# Simulations in Matlab

Matlab → Basics → Scripts, Functions → Programming → Graphs → Simulations

The behavior of many real-life system or phenomenon, whether biological, economic, physical, or even sociological, are often described in mathematical terms. The mathematical description of a system of phenomenon is called a mathematical model. And, simulation is a computer program which attempts to represent the real world based on that mathematical model. The accuracy of the simulation depends on the precision of the model.

Plotting Random Numbers
We know that the Matlab command

`U=randn(10,1)`

generates 10 normally (or Gaussian) distributed random numbers. In the next example, we are going to generate 1000 normally distributed random numbers and will plot them.

```U=randn(500,1); plot(U,'o')``` The above command plotted the random numbers. Note that another way of writing the above program is

```n=500; U=randn(n,1); plot(U,'o')```

In the next example, we will generate 10,000 normally distributed random numbers and will plot then in a histogram.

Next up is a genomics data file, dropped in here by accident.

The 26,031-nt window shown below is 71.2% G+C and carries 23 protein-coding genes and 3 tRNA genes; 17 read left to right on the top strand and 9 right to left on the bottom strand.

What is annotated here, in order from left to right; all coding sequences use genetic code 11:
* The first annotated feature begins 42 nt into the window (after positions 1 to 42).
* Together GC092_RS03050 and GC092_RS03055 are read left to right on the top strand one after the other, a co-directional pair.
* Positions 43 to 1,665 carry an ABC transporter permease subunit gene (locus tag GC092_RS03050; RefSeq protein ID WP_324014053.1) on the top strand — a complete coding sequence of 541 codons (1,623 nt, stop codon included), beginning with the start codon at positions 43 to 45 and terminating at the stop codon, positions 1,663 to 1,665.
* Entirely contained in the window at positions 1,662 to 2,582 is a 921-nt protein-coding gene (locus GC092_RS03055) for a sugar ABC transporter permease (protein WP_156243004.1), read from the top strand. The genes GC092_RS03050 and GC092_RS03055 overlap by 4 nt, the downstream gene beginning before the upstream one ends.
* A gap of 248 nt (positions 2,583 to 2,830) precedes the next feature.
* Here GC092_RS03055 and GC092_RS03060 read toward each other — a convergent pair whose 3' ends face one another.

```n=10000; U=randn(n,1); bars = 30; hist(U,bars)``` Simulating a Dice
The `randi` command is used to return a random integer, and the command `randi(6)` returns a random integer between 1 and 6, inclusive. Similarly, the command

`>> dice=randi(6,10,1)`

returns a 10×1 matrix (10 rows and 1 column) of random integers between 1 and 6, inclusive.

Now, roll two dices and calculate sum of the numbers return. Simulate the experiment for 1000 times and plot a histogram. Show that the distribution is normal. For this, the Matlab code looks like,

```dice1=randi(6,1000,1); dice2=randi(6,1000,1); dice=dice1+dice2; bars=11; hist(dice,bars)``` NOTE: For the sum of two dices, the total outcomes are 11 (i.e. 2, 3, 4, …, 12). So, the histogram is divided in 11 bins (or bars).

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